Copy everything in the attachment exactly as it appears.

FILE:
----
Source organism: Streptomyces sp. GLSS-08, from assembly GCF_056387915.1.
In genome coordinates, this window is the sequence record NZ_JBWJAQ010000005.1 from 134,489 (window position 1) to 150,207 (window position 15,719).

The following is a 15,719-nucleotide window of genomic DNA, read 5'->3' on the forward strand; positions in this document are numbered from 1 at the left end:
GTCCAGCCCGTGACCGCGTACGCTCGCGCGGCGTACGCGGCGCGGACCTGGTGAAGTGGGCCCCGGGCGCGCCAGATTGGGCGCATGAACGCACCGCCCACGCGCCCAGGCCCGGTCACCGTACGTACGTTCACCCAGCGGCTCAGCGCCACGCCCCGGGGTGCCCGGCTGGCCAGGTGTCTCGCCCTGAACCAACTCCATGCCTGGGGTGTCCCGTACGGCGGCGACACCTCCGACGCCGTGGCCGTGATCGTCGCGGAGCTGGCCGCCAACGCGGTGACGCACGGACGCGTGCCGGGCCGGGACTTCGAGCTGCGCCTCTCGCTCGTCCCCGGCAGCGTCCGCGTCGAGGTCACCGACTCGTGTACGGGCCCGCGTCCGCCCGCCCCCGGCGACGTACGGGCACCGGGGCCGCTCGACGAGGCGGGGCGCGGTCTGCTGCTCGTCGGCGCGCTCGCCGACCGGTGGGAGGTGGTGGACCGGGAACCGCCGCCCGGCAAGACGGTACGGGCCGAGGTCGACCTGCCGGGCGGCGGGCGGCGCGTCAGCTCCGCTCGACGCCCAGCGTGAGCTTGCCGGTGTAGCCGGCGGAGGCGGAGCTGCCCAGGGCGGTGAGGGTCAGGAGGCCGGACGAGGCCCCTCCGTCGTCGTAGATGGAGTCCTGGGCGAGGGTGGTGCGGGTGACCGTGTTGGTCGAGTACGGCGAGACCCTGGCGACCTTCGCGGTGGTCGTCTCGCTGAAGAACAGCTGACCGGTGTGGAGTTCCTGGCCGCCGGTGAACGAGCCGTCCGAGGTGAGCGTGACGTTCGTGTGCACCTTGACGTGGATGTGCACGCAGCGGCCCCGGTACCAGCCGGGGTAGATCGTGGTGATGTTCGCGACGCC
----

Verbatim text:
Source organism: Streptomyces sp. GLSS-08, from assembly GCF_056387915.1.
In genome coordinates, this window is the sequence record NZ_JBWJAQ010000005.1 from 134,489 (window position 1) to 150,207 (window position 15,719).

The following is a 15,719-nucleotide window of genomic DNA, read 5'->3' on the forward strand; positions in this document are numbered from 1 at the left end:
GTCCAGCCCGTGACCGCGTACGCTCGCGCGGCGTACGCGGCGCGGACCTGGTGAAGTGGGCCCCGGGCGCGCCAGATTGGGCGCATGAACGCACCGCCCACGCGCCCAGGCCCGGTCACCGTACGTACGTTCACCCAGCGGCTCAGCGCCACGCCCCGGGGTGCCCGGCTGGCCAGGTGTCTCGCCCTGAACCAACTCCATGCCTGGGGTGTCCCGTACGGCGGCGACACCTCCGACGCCGTGGCCGTGATCGTCGCGGAGCTGGCCGCCAACGCGGTGACGCACGGACGCGTGCCGGGCCGGGACTTCGAGCTGCGCCTCTCGCTCGTCCCCGGCAGCGTCCGCGTCGAGGTCACCGACTCGTGTACGGGCCCGCGTCCGCCCGCCCCCGGCGACGTACGGGCACCGGGGCCGCTCGACGAGGCGGGGCGCGGTCTGCTGCTCGTCGGCGCGCTCGCCGACCGGTGGGAGGTGGTGGACCGGGAACCGCCGCCCGGCAAGACGGTACGGGCCGAGGTCGACCTGCCGGGCGGCGGGCGGCGCGTCAGCTCCGCTCGACGCCCAGCGTGAGCTTGCCGGTGTAGCCGGCGGAGGCGGAGCTGCCCAGGGCGGTGAGGGTCAGGAGGCCGGACGAGGCCCCTCCGTCGTCGTAGATGGAGTCCTGGGCGAGGGTGGTGCGGGTGACCGTGTTGGTCGAGTACGGCGAGACCCTGGCGACCTTCGCGGTGGTCGTCTCGCTGAAGAACAGCTGACCGGTGTGGAGTTCCTGGCCGCCGGTGAACGAGCCGTCCGAGGTGAGCGTGACGTTCGTGTGCACCTTGACGTGGATGTGCACGCAGCGGCCCCGGTACCAGCCGGGGTAGATCGTGGTGATGTTCGCGACGCC